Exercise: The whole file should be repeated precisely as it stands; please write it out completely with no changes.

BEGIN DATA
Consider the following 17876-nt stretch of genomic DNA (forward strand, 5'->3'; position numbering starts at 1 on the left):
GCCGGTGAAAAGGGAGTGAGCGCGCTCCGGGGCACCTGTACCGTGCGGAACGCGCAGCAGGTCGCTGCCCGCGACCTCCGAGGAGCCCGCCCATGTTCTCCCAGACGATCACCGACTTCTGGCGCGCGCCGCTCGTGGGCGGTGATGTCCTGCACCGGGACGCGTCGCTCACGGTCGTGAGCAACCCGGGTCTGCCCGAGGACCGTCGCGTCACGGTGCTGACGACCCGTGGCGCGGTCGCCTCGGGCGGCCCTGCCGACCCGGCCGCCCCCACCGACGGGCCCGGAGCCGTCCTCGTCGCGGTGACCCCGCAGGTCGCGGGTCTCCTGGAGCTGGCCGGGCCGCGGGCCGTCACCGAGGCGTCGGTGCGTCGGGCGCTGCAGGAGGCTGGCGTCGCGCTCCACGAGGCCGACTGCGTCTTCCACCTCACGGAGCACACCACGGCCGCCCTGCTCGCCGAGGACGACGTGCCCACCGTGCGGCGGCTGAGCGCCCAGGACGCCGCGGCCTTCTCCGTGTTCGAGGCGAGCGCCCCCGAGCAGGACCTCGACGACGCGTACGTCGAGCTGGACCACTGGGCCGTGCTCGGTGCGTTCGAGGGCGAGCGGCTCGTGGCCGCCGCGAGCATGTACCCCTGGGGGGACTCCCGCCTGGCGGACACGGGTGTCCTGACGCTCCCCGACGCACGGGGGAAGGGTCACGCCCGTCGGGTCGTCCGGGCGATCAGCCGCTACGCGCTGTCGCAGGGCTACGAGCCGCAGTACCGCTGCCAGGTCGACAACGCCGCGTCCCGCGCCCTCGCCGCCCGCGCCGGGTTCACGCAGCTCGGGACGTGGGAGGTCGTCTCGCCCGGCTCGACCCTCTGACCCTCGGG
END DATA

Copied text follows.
Consider the following 17876-nt stretch of genomic DNA (forward strand, 5'->3'; position numbering starts at 1 on the left):
GCCGGTGAAAAGGGAGTGAGCGCGCTCCGGGGCACCTGTACCGTGCGGAACGCGCAGCAGGTCGCTGCCCGCGACCTCCGAGGAGCCCGCCCATGTTCTCCCAGACGATCACCGACTTCTGGCGCGCGCCGCTCGTGGGCGGTGATGTCCTGCACCGGGACGCGTCGCTCACGGTCGTGAGCAACCCGGGTCTGCCCGAGGACCGTCGCGTCACGGTGCTGACGACCCGTGGCGCGGTCGCCTCGGGCGGCCCTGCCGACCCGGCCGCCCCCACCGACGGGCCCGGAGCCGTCCTCGTCGCGGTGACCCCGCAGGTCGCGGGTCTCCTGGAGCTGGCCGGGCCGCGGGCCGTCACCGAGGCGTCGGTGCGTCGGGCGCTGCAGGAGGCTGGCGTCGCGCTCCACGAGGCCGACTGCGTCTTCCACCTCACGGAGCACACCACGGCCGCCCTGCTCGCCGAGGACGACGTGCCCACCGTGCGGCGGCTGAGCGCCCAGGACGCCGCGGCCTTCTCCGTGTTCGAGGCGAGCGCCCCCGAGCAGGACCTCGACGACGCGTACGTCGAGCTGGACCACTGGGCCGTGCTCGGTGCGTTCGAGGGCGAGCGGCTCGTGGCCGCCGCGAGCATGTACCCCTGGGGGGACTCCCGCCTGGCGGACACGGGTGTCCTGACGCTCCCCGACGCACGGGGGAAGGGTCACGCCCGTCGGGTCGTCCGGGCGATCAGCCGCTACGCGCTGTCGCAGGGCTACGAGCCGCAGTACCGCTGCCAGGTCGACAACGCCGCGTCCCGCGCCCTCGCCGCCCGCGCCGGGTTCACGCAGCTCGGGACGTGGGAGGTCGTCTCGCCCGGCTCGACCCTCTGACCCTCGGG